He tells the agents that the deputy and three fire crewmen were brought in with 5th and 6th degree burns over 90% of their bodies. But the burns were like nothing that he’d ever seen before and the armed men took the bodies before a pathology exam could be conducted.

[I had no idea that there was anything past third degree. It turns out that there used to be, but it’s actually an outdated classification now, as usually burns are now classified as superficial, partial thickness, deep tissue and fourth degree -which would most likely be classified at autopsy. Basically the doctor is stating that the men were burned down to the bone and in the sixth degree burns the bone could’ve actually charred. Survival was impossible.]

Mulder brings up ionizing radiation as a possible cause and the doctor admits it could be possible, but it would have to be very intense for such tissue damage as he witnessed.


Scene 23: Mulder and Dana walk back down the hallway of the hospital having a walk&talk about the possibility that the men died of radiation like they speculate. She points out that the nuclear casing crack could explain the exposure. Mulder counters with his stack of X-Files reports describing the same injuries from extraterrestrial visitors.

Dana sighs that they need to get back to D.C. regardless because of his hearing that is going to determine if there is an X-Files to return to. But they’re interrupted by the army rushing their burned men in for emergency treatment.

They’re followed by a very pissed off Henderson, who isn’t any more happy to see that Fox and Dana haven’t left yet.


Scene 24: The hospital is chaotic with medical personnel trying to save what men they can, but the prospects are grim. Fox and Dana has followed Henderson into the emergency ward set up. Mulder throws out a request for what happened to him men, but Calvin is tight lipped.

Fox jumps to a chase for an alien causing this loss of life and tries to impress on the Commander to stop hunting it like a wild animal. Henderson tries to order Scully and Mulder out of the area immediately, but Doctor Talker countermands him. He insists that Scully as a medical doctor [even realizing that she’s not a practicing physician, so one can conclude that he’s just trying to have witnesses that can’t be silenced through threats] is staying to help as they’re understaffed for this disaster.

Calvin tries to push over the doctor, but he’s not budging, straight up threatening not to treat his men at all if Scully is tossed out on her ass. Calvin gives threatening pissy-face.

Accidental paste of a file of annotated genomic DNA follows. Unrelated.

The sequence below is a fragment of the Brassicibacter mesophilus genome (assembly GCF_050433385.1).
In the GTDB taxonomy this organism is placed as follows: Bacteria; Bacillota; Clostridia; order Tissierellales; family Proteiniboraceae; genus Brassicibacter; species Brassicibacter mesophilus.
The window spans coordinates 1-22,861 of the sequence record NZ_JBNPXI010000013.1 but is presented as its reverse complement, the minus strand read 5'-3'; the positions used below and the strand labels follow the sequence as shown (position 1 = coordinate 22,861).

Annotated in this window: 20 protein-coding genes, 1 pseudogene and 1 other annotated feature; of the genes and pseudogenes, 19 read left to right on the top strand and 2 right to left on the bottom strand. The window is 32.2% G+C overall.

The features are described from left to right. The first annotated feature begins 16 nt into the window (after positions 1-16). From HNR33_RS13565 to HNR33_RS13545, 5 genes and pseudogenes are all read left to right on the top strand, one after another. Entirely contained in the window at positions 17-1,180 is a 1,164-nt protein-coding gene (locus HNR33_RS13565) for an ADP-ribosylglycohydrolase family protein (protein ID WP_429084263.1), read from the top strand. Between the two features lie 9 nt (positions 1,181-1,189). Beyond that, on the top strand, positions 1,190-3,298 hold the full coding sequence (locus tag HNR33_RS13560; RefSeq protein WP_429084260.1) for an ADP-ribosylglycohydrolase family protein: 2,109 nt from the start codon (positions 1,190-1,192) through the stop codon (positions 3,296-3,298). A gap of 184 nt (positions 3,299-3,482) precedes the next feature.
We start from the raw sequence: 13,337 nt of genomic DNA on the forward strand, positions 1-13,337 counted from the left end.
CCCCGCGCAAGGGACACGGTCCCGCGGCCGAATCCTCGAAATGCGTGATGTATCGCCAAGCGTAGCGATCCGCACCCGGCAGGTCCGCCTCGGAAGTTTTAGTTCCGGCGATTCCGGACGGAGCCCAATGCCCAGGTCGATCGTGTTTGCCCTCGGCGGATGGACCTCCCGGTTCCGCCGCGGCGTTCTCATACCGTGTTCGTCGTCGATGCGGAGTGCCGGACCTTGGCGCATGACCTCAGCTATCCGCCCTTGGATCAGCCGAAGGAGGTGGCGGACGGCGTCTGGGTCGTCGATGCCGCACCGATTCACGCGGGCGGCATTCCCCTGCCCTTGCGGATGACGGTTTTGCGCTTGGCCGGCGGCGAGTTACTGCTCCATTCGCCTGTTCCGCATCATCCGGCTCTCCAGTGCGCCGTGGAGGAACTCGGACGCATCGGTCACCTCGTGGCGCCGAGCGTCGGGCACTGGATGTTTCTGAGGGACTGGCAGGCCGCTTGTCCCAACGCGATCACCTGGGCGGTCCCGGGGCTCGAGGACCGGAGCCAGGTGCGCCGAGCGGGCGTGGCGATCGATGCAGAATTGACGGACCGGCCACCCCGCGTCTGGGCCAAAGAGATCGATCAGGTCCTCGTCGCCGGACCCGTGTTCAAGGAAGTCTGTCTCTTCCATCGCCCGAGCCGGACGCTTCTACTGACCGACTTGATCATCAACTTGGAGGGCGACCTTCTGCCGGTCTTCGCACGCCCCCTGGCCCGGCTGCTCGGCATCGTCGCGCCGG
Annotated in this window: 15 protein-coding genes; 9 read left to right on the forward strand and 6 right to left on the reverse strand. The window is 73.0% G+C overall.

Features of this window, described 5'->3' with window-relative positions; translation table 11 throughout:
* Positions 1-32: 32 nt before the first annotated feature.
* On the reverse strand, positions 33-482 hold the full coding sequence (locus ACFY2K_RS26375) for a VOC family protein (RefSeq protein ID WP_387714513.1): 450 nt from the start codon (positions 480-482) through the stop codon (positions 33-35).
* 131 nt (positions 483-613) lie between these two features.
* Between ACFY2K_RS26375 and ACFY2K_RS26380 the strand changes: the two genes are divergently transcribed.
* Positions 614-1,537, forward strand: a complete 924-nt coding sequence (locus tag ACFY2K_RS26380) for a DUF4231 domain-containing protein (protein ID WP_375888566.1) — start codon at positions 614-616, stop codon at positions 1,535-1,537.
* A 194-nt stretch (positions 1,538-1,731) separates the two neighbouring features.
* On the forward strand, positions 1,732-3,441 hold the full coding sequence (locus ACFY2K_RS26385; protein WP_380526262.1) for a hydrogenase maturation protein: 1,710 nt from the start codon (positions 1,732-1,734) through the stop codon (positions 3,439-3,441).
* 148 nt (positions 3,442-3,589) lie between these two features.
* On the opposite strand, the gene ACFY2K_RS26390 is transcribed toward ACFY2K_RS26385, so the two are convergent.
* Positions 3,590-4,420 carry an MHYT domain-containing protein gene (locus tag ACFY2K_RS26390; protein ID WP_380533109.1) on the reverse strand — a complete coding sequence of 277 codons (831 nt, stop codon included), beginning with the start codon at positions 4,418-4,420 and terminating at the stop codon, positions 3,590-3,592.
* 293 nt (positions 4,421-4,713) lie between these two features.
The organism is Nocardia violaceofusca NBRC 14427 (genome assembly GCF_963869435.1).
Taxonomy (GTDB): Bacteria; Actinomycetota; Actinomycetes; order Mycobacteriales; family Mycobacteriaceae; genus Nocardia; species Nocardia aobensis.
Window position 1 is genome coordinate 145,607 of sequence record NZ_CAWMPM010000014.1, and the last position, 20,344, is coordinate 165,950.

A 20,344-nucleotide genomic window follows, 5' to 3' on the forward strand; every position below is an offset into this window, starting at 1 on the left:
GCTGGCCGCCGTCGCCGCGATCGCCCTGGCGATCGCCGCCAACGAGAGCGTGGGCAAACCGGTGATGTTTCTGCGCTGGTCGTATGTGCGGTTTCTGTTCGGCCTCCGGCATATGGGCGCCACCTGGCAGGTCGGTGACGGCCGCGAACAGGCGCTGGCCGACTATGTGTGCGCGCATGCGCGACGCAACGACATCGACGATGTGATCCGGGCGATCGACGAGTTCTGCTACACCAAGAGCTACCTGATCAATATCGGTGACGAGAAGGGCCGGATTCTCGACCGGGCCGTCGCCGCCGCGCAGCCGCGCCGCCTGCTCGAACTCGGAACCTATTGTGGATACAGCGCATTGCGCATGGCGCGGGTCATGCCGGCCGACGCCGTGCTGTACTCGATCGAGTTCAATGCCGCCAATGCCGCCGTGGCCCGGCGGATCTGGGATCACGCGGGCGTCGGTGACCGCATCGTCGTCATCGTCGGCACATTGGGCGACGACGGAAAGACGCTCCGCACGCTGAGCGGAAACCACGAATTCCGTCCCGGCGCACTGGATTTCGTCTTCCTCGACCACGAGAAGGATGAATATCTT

Fox though is roughly escorted out of the trauma room.


Commentary: I’m trying to decide how I feel about the Henderson character. I think the actor is doing what he can with the role, but he feels very one note and his default mode of “pissed face” is getting repetitive. I understand the character’s purpose and I can see where he needs to be a dick because of his mission, but the fact is that his character is coming across as flat and uninteresting for the amount of time he’s onscreen.

I wish that they’d given him some type of human undercurrent of concern for his men or some sign of doubt in his facial expression. I also didn’t quite like Dana Scully in this scene either. Instead of standing there and waiting for Henderson and the Doctor’s pissing match to resolve, I wish that Gillian had been directed to already be taking off her coat and grabbing a nurse or orderly to ask where she can scrub in. As a medical doctor [even non practicing], she should’ve been much more forceful in insisting that she could help and the disaster was large enough to be needed.



Scene 25: Fox returns to the motel. He decides to knock on Max’s trailer door but there isn’t any answer. Inside, he finds Max in the midst of a seizure.

When he comes out of it, he tells Fox that he hasn’t had a convulsive event in seven years since he started on his medication. He tells Mulder that epilepsy started when he was ten. The docs told him he must’ve hit his head, but he has no memory of doing so and when in a fit, he would often times wake up in strange places with no idea how he got there.

After giving him some water, Fox helps him onto his mattress, where he falls into an immediate deep sleep. But this is the X-Files, so a perfectly normal medical condition is extremely unlikely.

As he tucks a blanket around him, Fox notices an oddly shaped surgical scar just behind Max’s ear. He appears to recognize it from other X-Files.


Scene 26: A bit later, Fox is working on his laptop and looking at print outs of scars on abductees when Dana returns. It’s the next morning… the morning of the hearing, in fact. Scully reports, now exhausted, that they lost all but two of the burn victims overnight.